Unique stratification of biofilm density in heterotrophic membrane-aerated biofilms: An experimental and modeling study

Mengfei Li, Patricia Perez-Calleja, Bumkyu Kim, Cristian Picioreanu, Robert Nerenberg

Research output: Contribution to journalArticlepeer-review

5 Scopus citations

Abstract

We consistently find a band of high cell density develop within heterotrophic membrane-aerated biofilms. This study reports and attempts to explain this unique behavior. Biofilm density affects volumetric reaction rates, biofilm growth rates, substrate diffusion, and mechanical behavior. Yet the mechanisms and dynamics of biofilm density development are poorly understood. In this study, a membrane-aerated biofilm, where O2 was supplied from the base of the biofilm and acetate from the bulk liquid, was used to explore spatial and temporal patterns of density development. Biofilm density was assessed by optical coherence tomography. After inoculation, the biofilm quickly increased in thickness, with a low density throughout. However, as the biofilm reached a stable thickness of around 1000 μm, a high-density layer developed in the biofilm interior. The layer slowly expanded over time. Oxygen microprofiles in the biofilm showed this layer coincided with the most metabolically active zone, resulting from counter-diffusing O2 and acetate. The formation of this dense layer appeared to be related to changes in growth rates. Initially, high growth rates throughout the biofilm presumably led to fast-growing, low-density biofilms. As the biofilm became thicker, and as substrates became limiting in the biofilm interior, growth rates decreased, resulting in new growth at a higher density. A 1-D mathematical model with variable biofilm density was developed by linking the rates of extracellular polymeric substances (EPS) production to the growth rate. The model captured the initial fast growth at a low density, followed by a slower, substrate-limited growth in the biofilm interior, producing a dense band within the biofilm. Together, these results suggest that low growth rates can lead to high-density zones within the interior of counter-diffusional biofilms. These findings should also be relevant to conventional, co-diffusional biofilms, although differences in density may be less obvious.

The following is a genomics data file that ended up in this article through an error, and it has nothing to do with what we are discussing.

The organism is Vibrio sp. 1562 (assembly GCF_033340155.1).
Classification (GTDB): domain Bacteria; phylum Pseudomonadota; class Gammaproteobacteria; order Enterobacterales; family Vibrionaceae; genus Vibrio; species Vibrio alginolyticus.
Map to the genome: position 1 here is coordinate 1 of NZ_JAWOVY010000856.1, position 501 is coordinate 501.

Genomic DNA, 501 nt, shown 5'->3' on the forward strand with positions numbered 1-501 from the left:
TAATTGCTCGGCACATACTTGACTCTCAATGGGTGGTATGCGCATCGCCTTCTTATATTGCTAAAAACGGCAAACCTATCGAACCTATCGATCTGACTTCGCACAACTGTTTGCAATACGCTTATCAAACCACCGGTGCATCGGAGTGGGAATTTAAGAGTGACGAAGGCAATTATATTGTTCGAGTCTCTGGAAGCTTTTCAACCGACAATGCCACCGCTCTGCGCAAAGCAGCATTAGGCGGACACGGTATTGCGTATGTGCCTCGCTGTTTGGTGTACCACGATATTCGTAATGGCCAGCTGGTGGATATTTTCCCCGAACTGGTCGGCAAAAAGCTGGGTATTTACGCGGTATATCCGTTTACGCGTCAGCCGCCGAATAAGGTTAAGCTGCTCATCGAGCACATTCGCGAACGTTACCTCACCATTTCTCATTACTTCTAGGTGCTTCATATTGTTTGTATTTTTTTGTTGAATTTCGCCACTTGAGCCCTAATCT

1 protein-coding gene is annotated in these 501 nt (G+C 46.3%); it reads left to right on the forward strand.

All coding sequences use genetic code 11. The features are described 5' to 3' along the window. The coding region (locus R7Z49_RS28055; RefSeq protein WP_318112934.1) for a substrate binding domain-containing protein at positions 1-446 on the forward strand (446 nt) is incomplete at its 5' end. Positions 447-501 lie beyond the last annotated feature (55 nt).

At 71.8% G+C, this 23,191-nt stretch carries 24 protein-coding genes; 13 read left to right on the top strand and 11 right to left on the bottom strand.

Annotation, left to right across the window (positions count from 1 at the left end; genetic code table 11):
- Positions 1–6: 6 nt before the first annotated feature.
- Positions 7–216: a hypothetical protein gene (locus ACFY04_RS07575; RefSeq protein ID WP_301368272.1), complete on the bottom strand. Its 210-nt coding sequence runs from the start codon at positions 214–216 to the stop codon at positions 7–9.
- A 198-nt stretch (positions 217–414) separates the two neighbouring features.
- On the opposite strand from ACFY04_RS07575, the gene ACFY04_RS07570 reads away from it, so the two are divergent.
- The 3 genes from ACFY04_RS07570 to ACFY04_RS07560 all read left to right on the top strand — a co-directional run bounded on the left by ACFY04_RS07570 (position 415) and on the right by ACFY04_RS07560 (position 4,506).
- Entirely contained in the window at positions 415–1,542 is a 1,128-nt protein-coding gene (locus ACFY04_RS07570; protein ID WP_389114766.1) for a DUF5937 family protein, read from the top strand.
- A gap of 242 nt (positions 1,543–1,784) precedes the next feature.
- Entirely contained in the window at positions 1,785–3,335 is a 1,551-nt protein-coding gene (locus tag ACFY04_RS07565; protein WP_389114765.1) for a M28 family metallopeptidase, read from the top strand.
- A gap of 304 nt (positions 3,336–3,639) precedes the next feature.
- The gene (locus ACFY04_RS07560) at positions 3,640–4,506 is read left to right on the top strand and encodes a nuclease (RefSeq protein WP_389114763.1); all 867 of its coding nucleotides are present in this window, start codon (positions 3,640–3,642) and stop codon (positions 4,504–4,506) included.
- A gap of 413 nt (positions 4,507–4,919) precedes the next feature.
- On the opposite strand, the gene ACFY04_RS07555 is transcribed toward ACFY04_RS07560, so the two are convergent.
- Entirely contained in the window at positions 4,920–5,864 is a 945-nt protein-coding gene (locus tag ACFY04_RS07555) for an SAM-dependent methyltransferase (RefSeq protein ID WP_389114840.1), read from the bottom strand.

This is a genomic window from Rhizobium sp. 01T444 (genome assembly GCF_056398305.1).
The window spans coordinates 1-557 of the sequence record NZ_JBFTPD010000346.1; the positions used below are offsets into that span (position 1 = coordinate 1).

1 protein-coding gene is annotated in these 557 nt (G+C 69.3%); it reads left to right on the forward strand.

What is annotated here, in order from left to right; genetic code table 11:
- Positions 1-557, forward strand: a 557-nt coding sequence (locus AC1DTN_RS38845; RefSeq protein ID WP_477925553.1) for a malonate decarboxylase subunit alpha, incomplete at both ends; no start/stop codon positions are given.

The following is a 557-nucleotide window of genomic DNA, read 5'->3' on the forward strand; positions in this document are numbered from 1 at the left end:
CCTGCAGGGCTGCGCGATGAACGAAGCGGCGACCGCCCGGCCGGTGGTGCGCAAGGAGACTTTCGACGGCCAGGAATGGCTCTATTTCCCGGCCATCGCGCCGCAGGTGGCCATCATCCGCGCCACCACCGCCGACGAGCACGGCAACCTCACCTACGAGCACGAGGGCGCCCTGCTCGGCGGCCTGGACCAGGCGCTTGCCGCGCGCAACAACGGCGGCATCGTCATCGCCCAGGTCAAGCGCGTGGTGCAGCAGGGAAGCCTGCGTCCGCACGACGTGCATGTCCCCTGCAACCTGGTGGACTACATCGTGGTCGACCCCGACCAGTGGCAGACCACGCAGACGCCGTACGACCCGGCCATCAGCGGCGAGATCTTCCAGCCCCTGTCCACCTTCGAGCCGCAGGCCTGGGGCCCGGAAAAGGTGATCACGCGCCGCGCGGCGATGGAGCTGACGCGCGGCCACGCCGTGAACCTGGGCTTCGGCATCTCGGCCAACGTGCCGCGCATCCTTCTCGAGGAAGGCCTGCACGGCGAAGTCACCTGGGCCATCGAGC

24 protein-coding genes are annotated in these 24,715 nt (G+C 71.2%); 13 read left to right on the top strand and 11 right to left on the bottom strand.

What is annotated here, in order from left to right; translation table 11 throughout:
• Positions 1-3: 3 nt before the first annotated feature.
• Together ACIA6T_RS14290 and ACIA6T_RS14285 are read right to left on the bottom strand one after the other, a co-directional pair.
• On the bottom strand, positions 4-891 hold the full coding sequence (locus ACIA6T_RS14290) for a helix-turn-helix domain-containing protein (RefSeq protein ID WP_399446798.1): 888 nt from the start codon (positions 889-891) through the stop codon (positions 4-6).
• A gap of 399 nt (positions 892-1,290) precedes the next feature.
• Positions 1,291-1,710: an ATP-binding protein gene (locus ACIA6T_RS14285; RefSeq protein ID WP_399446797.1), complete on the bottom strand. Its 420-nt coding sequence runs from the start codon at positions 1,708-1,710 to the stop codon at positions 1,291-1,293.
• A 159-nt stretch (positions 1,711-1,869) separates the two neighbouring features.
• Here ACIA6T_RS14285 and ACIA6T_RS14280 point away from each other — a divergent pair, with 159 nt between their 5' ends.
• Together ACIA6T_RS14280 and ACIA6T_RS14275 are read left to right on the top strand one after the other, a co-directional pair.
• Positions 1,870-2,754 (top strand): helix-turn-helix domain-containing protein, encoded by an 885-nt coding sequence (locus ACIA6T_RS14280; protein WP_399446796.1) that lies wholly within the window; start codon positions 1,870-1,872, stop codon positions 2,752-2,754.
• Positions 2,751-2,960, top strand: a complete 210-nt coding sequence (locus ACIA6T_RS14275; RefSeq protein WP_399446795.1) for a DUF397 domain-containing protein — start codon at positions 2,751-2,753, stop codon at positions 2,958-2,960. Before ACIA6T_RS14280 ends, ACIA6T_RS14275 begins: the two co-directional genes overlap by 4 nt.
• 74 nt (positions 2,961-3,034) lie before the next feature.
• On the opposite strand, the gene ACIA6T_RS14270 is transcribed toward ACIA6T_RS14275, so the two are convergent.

Original languageEnglish (US)
Pages (from-to)138501
JournalChemosphere
DOIs
StatePublished - Mar 22 2023

Bibliographical note

KAUST Repository Item: Exported on 2023-03-28
Acknowledgements: The computational resources to run COMSOL Multiphysics were provided by the Notre Dame Center for Research Computing. Confocal imaging was carried out in part in the Notre Dame Integrated Imaging Facility. We thank Joshua Shrout for providing the P. aeruginosa strain.

ASJC Scopus subject areas

  • Environmental Chemistry
  • General Chemistry

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